Back at Westminster, probably no parliamentarian has won such fervent plaudits for his oratory as Edmund Burke. His peak performance came when, in 1788, he revived the ancient procedure of “impeachment” to try Warren Hastings, governor-general of Bengal, for corruption in Westminster Hall. Listen to Burke’s indictment at full throttle: “I impeach Warren Hastings, Esquire, of high crimes and misdemeanours… I impeach him in the name of all the Commons of Great Britain, whose national character he has dishonoured. I impeach him in the name of the people of India, whose laws, rights and liberties he has subverted; whose properties he has destroyed; whose country he has laid waste and desolate. I impeach him in the name and by virtue of those eternal laws of justice which he has violated. I impeach him in the name of human nature itself, which he has cruelly outraged, injured and oppressed, in both sexes, in every age, rank, situation, and condition of life.”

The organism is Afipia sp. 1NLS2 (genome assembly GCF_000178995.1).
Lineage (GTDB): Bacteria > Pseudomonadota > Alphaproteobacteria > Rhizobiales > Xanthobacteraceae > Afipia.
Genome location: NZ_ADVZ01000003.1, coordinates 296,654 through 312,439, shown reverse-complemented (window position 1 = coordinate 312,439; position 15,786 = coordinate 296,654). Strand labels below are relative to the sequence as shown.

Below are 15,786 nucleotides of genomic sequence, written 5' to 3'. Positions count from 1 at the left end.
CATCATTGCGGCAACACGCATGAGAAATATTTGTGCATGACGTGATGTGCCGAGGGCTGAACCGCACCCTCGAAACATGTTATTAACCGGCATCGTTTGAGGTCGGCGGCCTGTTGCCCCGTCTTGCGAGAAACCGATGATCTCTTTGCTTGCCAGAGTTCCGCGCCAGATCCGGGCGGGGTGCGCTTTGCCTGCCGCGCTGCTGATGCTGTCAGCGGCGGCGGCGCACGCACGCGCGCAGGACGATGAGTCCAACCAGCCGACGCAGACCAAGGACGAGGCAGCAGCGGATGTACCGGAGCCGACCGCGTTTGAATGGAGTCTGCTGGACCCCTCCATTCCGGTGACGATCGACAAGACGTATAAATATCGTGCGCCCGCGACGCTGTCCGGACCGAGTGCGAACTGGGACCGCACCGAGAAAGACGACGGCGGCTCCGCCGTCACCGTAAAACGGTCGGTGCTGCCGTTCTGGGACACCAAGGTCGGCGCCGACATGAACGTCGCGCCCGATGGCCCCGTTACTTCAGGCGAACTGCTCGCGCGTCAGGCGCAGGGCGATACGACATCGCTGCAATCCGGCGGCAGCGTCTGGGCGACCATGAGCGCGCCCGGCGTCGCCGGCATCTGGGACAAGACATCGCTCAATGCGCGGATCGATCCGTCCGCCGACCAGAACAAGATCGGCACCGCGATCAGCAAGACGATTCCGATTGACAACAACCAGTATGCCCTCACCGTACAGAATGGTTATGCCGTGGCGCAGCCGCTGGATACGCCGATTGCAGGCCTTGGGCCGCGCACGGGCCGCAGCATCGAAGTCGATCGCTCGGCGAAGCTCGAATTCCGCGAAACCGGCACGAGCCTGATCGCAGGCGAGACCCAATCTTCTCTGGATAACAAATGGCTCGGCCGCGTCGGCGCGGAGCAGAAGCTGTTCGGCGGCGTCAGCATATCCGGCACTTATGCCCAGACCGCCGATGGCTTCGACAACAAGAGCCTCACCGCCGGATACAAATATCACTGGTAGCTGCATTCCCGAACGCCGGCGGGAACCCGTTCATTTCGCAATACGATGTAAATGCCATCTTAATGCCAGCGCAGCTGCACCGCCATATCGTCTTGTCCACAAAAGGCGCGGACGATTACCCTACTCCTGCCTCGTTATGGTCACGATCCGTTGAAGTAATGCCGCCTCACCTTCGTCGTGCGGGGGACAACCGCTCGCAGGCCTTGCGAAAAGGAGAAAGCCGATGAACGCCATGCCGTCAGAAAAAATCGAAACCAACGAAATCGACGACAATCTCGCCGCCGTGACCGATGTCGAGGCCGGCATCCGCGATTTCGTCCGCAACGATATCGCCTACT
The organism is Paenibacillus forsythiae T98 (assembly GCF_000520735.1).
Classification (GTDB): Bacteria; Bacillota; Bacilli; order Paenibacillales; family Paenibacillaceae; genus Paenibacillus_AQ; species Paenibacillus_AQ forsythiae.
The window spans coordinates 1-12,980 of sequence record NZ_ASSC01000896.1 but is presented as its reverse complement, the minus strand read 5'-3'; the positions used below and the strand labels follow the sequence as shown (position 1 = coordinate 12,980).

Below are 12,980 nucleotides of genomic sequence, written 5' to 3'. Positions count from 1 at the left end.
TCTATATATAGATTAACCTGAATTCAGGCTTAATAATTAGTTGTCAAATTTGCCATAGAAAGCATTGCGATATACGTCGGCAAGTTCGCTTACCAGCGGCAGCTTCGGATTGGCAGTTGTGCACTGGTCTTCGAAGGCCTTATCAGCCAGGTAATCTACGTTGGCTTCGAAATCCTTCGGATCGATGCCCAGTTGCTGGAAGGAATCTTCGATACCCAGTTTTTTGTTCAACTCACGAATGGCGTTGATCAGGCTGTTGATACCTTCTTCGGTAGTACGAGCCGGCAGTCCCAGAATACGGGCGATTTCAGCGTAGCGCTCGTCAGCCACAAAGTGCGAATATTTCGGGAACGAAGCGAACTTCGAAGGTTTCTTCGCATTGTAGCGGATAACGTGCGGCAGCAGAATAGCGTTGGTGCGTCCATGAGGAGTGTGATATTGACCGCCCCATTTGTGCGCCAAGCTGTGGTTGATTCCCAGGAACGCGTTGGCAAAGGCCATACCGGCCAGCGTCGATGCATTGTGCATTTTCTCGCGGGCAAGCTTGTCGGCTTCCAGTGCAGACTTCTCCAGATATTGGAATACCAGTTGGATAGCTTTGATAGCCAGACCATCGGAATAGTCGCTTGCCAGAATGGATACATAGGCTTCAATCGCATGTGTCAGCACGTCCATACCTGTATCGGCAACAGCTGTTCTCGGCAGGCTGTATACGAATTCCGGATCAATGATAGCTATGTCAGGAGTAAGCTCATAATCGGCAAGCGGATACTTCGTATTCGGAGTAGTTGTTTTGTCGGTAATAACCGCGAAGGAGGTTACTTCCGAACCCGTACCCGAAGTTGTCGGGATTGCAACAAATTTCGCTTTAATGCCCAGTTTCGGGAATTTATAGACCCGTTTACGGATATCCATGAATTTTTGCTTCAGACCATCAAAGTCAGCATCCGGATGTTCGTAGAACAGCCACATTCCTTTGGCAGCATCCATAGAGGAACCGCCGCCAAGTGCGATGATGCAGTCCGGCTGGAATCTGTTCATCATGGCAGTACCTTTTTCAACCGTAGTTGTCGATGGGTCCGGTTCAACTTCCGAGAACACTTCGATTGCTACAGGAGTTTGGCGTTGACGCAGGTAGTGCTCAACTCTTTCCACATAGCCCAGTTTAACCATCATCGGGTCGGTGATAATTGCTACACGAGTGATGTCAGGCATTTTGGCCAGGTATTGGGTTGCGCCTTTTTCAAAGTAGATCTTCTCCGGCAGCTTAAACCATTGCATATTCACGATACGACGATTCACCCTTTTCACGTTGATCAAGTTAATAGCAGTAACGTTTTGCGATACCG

Has Westminster ever heard nobler words? Two questions, though: were they true, and did they work? Hastings was certainly corrupt, but not uncommonly so. He and his East India Company staff had gone native to govern with a respect and sympathy for Indian ways that the “enlightened” heirs of Burke could never match. Hastings cared infinitely more for the “people of India” than his high-minded accuser ever did. Above all, for all his soaring eloquence, Burke failed. After a drawn-out, ambiguous trial, Hastings was acquitted on most counts. Those gleaming arrows rusted before they reached their target.